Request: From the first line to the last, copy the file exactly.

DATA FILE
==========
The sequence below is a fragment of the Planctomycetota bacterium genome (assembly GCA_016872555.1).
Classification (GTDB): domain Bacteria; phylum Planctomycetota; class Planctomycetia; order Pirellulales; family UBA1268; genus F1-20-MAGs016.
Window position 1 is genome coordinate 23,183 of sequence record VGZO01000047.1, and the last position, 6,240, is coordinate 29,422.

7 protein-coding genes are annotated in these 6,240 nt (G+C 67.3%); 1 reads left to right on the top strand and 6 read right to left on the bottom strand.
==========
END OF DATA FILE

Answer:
The sequence below is a fragment of the Planctomycetota bacterium genome (assembly GCA_016872555.1).
Classification (GTDB): domain Bacteria; phylum Planctomycetota; class Planctomycetia; order Pirellulales; family UBA1268; genus F1-20-MAGs016.
Window position 1 is genome coordinate 23,183 of sequence record VGZO01000047.1, and the last position, 6,240, is coordinate 29,422.

7 protein-coding genes are annotated in these 6,240 nt (G+C 67.3%); 1 reads left to right on the top strand and 6 read right to left on the bottom strand.